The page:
Four and One-Half Years For Murder
CRIME VICTIMS UNITED
This story was submitted by former Marion County Prosecutor Stephen Dingle.
On September 22, 1994 officers from the Salem Police Department discovered the butchered body of Mary Jane Holmes less than a block from her south Salem home. Ms. Holmes had been stabbed multiple times in the back, neck and chest. The medical examiner determined that she had bled to death, and that some of the stab wounds had been inflicted after she had died.
Detectives began an investigation into her death, and suspicion immediately focused on her sixteen year old son Jonathan "Dominic" Holmes, with a date of birth of March 23, 1978. Dominic told the police he knew nothing about his mother's death, and even went so far as to point the finger at his stepfather. Several factors, including the fact that the stepfather was on the east coast at the time of the murder, led police to focus their attention on Dominic.
The investigation revealed the following sequence of events: On the evening of September 21st, Dominic went for a walk with his mother. Unbeknownst to Mary Jane, Dominic had decided to slaughter her that night. He concealed a large butcher knife on his person for the walk. During the walk, Dominic suddenly began stabbing Mary Jane, and continued to stab her over and over, even after she was dead.
After murdering his own mother, Dominic returned to the family home. He calmly called school chums and attempted to establish an alibi. He then drove the family car into the country and disposed of the weapon. He then returned and placed his own bloodstained clothes in his school backpack. During his ride to school the next day, police and fire vehicles passed him on the way to his mother's dead body; Dominic continued to make small talk with his friends. Once he arrived at school, Dominic threw his bloody clothes in a school dumpster.
Police executed a search warrant on the Holmes residence. Examination of the house revealed blood throughout, including blood on a pair of Dominic's shoes soaking in bleach. DNA testing of the blood found in the house confirmed that it was Mary Jane's. Once this confirmation was obtained, Dominic was arrested on October 5th, and lodged in the local juvenile detention facility.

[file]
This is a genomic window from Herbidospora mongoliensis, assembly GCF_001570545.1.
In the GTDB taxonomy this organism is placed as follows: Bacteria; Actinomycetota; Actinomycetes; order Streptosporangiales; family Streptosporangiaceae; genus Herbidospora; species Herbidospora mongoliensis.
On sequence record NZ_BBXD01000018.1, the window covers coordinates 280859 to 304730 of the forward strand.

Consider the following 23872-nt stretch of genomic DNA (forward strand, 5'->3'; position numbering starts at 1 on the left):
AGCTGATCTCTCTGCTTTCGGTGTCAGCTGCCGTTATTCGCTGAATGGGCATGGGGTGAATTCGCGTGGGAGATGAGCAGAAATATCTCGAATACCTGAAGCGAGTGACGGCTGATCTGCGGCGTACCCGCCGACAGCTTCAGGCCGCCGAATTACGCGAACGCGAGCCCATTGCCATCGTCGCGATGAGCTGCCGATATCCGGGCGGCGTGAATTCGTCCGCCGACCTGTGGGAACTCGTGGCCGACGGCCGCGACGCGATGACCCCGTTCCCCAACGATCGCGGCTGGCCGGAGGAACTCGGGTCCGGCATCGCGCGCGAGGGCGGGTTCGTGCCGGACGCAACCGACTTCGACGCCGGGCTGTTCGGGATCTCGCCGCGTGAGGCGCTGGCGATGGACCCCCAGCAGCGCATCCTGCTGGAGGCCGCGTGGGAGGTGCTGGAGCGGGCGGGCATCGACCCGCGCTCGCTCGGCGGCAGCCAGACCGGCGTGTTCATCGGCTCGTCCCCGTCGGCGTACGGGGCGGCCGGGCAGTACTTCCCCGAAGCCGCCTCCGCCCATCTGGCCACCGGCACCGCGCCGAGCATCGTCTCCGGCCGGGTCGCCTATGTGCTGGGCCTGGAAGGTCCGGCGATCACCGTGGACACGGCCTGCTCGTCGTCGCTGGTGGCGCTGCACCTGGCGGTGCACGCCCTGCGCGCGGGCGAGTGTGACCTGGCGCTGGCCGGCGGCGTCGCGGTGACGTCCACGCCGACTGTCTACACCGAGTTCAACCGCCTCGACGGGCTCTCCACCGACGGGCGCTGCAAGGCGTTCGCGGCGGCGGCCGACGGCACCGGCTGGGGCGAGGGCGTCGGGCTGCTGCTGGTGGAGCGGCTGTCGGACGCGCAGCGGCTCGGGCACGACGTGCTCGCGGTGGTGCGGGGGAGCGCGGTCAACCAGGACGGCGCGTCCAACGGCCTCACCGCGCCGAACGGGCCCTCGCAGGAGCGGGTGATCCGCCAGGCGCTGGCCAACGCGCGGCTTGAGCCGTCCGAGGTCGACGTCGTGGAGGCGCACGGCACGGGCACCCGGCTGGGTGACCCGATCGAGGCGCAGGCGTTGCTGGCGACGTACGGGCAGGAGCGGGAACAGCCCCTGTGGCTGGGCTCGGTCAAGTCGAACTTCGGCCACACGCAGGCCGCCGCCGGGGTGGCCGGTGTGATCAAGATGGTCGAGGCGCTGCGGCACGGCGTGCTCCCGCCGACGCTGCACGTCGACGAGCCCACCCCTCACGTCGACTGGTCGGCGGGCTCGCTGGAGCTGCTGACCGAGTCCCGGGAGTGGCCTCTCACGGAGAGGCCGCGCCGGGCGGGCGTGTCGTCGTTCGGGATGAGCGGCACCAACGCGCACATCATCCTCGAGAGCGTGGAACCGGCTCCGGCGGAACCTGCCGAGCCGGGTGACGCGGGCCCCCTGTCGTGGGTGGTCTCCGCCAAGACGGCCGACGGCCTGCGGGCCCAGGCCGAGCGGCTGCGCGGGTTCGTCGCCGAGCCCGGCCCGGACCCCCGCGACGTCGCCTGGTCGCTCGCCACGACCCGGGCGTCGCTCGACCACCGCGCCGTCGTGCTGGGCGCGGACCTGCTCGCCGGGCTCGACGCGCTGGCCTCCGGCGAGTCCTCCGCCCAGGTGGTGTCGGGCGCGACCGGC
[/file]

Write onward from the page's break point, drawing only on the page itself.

Through his attorney, Walter J. Todd, and through his family, Dominic continued to maintain his innocence, expressing concern that because of his false arrest a dangerous killer remained on the loose.
Since this crime occurred before Measure 11, the Marion County District Attorney's Office was required to file a motion to have the case transferred, or Dominic waived, into adult court. After a four day hearing, juvenile referee Connie Haas denied the District Attorney's request, and ordered that Dominic be treated as a juvenile. Under the law as it existed, the District Attorney's Office could not appeal the decision. Minutes after the court's ruling Dominic admitted "causing" his mother's death. He was sent to McLaren School for Boys the very same day. He never offered any explanation for the slaughter of his own mother.
His sentence? He was released from the juvenile facility March 25, 1999. Where is he today? Nobody knows. Because he was allowed to remain in the juvenile system, he is not required to report to a parole officer nor to complete mental health treatment, he can possess weapons, and he can even state on an employment application that he has never been convicted of a crime.
Had this happened after Measure 11 was enacted, he would have been automatically remanded into adult court and prosecuted as an adult. His sentence? Life with a mandatory minimum prison term of 300 months (25 years) followed by post-prison supervision for the rest of his life.
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